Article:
Journalist wins court case against PM.jpg

Journalist wins court case against PM

A LISBON court has ordered Prime Minister José Socrates to pay a journalist 10,000 euros following a defamation case.

The Tribunal da Relação de Lisboa found in favour of Público journalist José António Cerejo following the publishing of a letter in the paper in 2001 sent by Sócrates, the then Secretary of State for the Environment.

José António Cerejo had written a series of articles for the daily national newspaper on the state financing of Deco, the consumer rights watchdog.

His investigations allegedly revealed the hand of José Sócrates, who was then a junior minister in the António Guterres government.

The consumer rights organisation was allegedly given a subsidy of one million euros through government channels which the journalist claimed undermined the independent authority of the body amounting to its political corruption.

Seven days following the investigation, a letter written by Sócrates appeared in the newspaper under the headline of José Antonio Cerejo – deliriums, fantasies and falsehoods.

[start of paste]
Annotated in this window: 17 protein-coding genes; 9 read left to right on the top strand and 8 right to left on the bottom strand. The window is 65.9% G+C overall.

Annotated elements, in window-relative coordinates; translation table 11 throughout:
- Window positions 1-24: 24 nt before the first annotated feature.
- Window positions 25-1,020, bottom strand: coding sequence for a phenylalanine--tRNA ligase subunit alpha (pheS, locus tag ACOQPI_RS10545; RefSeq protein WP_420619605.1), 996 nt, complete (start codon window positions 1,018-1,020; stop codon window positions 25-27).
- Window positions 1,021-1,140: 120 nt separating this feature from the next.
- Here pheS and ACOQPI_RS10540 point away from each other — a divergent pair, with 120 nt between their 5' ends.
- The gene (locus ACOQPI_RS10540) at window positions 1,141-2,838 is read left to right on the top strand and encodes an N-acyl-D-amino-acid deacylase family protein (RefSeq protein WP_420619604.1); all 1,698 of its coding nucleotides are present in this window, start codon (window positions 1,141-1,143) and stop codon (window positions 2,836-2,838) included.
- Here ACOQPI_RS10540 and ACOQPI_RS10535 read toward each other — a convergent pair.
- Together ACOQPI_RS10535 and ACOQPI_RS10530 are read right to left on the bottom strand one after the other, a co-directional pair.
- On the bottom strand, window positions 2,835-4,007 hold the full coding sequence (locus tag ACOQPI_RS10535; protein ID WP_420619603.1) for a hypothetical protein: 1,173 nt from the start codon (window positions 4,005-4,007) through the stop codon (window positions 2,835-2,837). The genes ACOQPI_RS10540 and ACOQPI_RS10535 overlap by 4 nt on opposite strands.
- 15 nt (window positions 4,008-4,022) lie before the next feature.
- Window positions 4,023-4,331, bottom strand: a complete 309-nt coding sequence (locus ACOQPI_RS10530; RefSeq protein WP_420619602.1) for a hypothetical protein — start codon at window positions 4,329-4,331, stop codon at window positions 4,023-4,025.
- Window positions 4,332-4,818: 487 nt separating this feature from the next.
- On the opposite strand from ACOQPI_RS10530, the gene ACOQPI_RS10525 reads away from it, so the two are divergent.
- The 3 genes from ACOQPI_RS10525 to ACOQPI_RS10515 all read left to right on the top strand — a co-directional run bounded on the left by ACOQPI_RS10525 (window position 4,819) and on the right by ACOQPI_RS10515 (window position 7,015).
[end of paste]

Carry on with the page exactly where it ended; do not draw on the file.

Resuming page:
In the letter, the journalist was accused of being ‘incompetent, superficial, and engaging in and serving strange journalistic activities’.

The letter led to José Antonio Crejo suing José Sócrates for defaming his good name and demanding damages of 25,000 euros.

In the summing up of the court case, the judge decided that the insinuations made by José Sócrates had been “objectionably offensive against the good name of the journalist” whose articles “could not be considered offensive” neither should they have been suppressed for “violation of the freedoms of the press or freedom of expression.”

The judge also slammed the donation as a “political act” the nature of which should “never have been attributed (for the purchase of a headquarters) to a consumer rights organisation” from a political source.

The judge also agreed that the essential facts in the body of the articles were “essentially correct and true”.

The Prime Minister’s lawyer, Proenca de Carvalho stated that the judgement was “very unjust” and that his client would “on principle appeal against the decision.”

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